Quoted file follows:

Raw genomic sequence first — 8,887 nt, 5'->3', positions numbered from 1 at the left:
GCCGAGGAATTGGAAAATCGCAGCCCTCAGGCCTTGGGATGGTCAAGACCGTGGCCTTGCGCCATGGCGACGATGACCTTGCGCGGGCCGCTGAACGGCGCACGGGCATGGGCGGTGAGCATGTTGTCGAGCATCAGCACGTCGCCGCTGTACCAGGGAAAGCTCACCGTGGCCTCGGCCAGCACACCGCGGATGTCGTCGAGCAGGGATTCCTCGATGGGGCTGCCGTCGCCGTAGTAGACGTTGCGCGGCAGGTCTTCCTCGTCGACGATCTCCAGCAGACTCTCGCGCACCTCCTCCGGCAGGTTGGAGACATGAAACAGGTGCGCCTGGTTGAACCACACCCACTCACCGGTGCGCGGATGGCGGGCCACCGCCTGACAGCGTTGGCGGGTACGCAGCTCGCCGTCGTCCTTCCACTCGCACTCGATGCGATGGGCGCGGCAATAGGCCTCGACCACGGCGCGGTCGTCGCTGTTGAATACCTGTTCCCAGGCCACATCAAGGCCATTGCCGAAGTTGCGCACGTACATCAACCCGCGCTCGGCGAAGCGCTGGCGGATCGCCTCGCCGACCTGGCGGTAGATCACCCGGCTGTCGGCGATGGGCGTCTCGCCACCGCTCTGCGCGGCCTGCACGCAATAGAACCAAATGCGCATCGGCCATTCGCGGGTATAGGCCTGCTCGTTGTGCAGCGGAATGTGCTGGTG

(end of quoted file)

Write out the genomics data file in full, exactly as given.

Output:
Raw genomic sequence first — 8,887 nt, 5'->3', positions numbered from 1 at the left:
GCCGAGGAATTGGAAAATCGCAGCCCTCAGGCCTTGGGATGGTCAAGACCGTGGCCTTGCGCCATGGCGACGATGACCTTGCGCGGGCCGCTGAACGGCGCACGGGCATGGGCGGTGAGCATGTTGTCGAGCATCAGCACGTCGCCGCTGTACCAGGGAAAGCTCACCGTGGCCTCGGCCAGCACACCGCGGATGTCGTCGAGCAGGGATTCCTCGATGGGGCTGCCGTCGCCGTAGTAGACGTTGCGCGGCAGGTCTTCCTCGTCGACGATCTCCAGCAGACTCTCGCGCACCTCCTCCGGCAGGTTGGAGACATGAAACAGGTGCGCCTGGTTGAACCACACCCACTCACCGGTGCGCGGATGGCGGGCCACCGCCTGACAGCGTTGGCGGGTACGCAGCTCGCCGTCGTCCTTCCACTCGCACTCGATGCGATGGGCGCGGCAATAGGCCTCGACCACGGCGCGGTCGTCGCTGTTGAATACCTGTTCCCAGGCCACATCAAGGCCATTGCCGAAGTTGCGCACGTACATCAACCCGCGCTCGGCGAAGCGCTGGCGGATCGCCTCGCCGACCTGGCGGTAGATCACCCGGCTGTCGGCGATGGGCGTCTCGCCACCGCTCTGCGCGGCCTGCACGCAATAGAACCAAATGCGCATCGGCCATTCGCGGGTATAGGCCTGCTCGTTGTGCAGCGGAATGTGCTGGTG